Duty Now for the Future--Judgment Day

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During the great Aesthetics controversy of 2006, there were many (some proponents) of the side that opposed changing artwork that suggested the better course might be to support those artworks, however feeble they might start as being, that better express our worldview. In providing economic incentive to publishers and film-producers we could achieve at least part of our end through these reasonable means.

So, I'm here to mention and strongly suggest that anyone interested in the Arts might want to take a look at James F. David's mainstream SF novel Judgment Day. I'm not sure that it is a very strong novel, but what it IS is a novel that is published by a mainstream publisher (Forge, a division of Tom Doherty), on speculation, as it were. I think Forge decided to try to cash in on the Left Behind phenomenon.

I haven't finished the book, but I can say that what I've read so far has been far better written that any single volume of Left Behind. The Christianity that informs the work is of the same kind tending toward literalist interpretation, though not overtly so--and the author doesn't appear to be as antagonistic to Catholic Christianity as the authors of the Left Behind series. AND the story is not an extended retelling of the visions of the Book of Revelation. In fact, while there is some talk here and there about Apocalypse, there isn't the overall brooding on the subject that the other series has.

What Judgment Day gives us is a world in which a determined group of Christians has been granted, by means of a vision, the ability to achieve space-flight without rockets. It isn't as bad as it sounds. The visions occur and a dedicated team works for 20 or more years to realize the essence of the vision. That's what inspiration is about.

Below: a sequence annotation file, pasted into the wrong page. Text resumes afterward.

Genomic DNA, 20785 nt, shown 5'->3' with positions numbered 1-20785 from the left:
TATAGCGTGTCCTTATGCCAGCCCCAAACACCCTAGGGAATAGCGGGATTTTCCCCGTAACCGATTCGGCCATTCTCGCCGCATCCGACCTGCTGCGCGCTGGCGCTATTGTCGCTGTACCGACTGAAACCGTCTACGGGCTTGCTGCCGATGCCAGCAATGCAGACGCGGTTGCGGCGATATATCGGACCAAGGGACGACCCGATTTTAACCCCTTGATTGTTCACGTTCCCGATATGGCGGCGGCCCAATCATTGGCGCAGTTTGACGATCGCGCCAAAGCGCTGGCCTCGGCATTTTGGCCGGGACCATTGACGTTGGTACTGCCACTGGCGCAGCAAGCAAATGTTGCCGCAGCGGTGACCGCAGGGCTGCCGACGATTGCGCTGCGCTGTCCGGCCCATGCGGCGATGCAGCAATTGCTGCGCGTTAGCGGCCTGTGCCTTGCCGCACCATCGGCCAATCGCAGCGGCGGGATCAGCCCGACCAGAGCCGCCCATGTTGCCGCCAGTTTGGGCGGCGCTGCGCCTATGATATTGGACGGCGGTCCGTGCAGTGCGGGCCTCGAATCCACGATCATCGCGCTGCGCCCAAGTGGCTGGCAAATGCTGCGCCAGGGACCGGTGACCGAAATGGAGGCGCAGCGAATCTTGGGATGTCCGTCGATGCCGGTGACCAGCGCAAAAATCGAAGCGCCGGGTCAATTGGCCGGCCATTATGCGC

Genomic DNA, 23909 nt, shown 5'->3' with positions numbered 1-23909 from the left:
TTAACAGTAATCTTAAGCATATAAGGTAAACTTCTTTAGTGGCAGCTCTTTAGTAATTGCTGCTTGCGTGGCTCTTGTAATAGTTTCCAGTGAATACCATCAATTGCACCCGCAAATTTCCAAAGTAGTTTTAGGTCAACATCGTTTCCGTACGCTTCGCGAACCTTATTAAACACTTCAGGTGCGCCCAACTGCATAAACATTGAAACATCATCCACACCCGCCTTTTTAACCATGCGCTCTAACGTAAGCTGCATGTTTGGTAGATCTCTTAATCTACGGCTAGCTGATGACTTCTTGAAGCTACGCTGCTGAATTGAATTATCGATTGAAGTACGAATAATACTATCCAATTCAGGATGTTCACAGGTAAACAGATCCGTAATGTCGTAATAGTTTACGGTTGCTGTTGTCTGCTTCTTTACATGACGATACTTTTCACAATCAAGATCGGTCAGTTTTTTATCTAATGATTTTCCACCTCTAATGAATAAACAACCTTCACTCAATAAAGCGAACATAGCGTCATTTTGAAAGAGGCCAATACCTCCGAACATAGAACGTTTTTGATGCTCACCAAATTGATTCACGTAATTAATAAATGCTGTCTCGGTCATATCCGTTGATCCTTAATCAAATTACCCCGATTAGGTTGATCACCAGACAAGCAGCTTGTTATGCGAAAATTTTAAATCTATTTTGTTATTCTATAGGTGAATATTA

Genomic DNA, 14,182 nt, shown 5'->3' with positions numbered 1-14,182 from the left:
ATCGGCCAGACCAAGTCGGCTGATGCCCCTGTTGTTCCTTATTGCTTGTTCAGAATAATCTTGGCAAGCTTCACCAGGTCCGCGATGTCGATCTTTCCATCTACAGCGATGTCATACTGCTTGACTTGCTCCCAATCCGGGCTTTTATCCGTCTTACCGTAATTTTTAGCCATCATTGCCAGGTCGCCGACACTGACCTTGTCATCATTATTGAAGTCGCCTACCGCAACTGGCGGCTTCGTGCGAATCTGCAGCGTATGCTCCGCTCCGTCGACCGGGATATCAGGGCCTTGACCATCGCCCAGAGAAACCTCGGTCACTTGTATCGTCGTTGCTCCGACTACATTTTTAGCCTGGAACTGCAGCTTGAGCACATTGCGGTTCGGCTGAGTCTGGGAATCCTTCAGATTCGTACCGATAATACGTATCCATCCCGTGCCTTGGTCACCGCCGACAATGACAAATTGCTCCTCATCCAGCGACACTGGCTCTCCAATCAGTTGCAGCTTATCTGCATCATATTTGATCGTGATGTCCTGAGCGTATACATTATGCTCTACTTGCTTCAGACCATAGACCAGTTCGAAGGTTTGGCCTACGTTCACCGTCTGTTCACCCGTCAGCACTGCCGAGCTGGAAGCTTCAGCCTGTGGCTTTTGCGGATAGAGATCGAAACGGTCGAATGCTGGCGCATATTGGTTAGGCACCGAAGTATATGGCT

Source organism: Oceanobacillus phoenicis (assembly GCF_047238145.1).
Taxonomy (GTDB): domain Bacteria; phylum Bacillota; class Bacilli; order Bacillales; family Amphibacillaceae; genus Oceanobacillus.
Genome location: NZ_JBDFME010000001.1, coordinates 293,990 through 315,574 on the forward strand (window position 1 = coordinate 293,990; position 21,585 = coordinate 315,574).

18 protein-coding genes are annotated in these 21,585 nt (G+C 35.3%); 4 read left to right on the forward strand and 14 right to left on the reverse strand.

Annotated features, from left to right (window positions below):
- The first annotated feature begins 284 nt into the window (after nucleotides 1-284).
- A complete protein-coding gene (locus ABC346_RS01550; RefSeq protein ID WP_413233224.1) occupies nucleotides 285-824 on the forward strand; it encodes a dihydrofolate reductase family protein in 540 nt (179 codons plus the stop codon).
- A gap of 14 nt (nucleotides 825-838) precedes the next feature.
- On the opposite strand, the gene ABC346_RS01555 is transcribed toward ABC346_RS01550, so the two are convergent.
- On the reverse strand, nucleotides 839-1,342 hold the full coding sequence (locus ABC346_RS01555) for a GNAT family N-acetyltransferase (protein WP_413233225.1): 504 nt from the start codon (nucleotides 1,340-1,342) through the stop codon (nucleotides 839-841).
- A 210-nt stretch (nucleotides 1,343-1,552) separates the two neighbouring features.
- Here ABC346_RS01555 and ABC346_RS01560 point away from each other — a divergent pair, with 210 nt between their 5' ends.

Of course the entire world is up in arms about fundamentalists possessing space flight and not sharing the secret with all. And there is an antagonist who is a literal human-sacrificing Satan worshipper who schemes and plots to bring the entire thing down. Of course this person achieves a certain prominence in the political world and is able to pull various strings that bring events to a boil.

As I said, I haven't finished the work, but I did want to recommend it to those who are looking for SF or other fiction that isn't afraid to take faith seriously. I'll keep you apprised as I complete the book--but so far, it's reasonably good SF. In fact, some of the only readable SF I've set eyes on for a while. But then, I've been out of touch for some time.

While you're at it, and if you're interested, scroll down the left column and you'll find a group of sites headed with SF. These are Christian SF sites that I discovered via Speculative Catholic and Claw of the Conciliator. If you're interested in SF, you might be interested in some of what these people have to say. Except for MIrathon, who appears to be a Catholic SF writer residing in Miami, you will be straying outside the strict bounds of the Catholic World. But so far as I've been able to determine at this point, none of these sites is virulently anti-Catholic--most tending to a moderate, if very strong and very heartening Evangelical or other mainline protestant faith. If you discover otherwise, please drop me a line.

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Mir of Mirathon is actually an evangelical (albeit a Cuban-American one).

Seeing as many of my favorite sf/f authors are Catholics, it would be churlish indeed of me to bash Catholicism! :-)

So, are you the Steven who used to always sign his comments on my site 'shalom?' I was never sure who that was.

Dear Sir,

Yes indeed. Has done in the past and will do so for the future.

As to Mir, I should probably have guessed given that she said she was writing an Apocalyptic SF novel and that isn't precisely in the Catholic vein. But from the site it can be very difficult to tell. Thanks for the info.



Great! I just said "used to" since you haven't commented lately, so I wasn't sure if you were still reading.



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This page contains a single entry by Steven Riddle published on August 21, 2006 9:08 AM.

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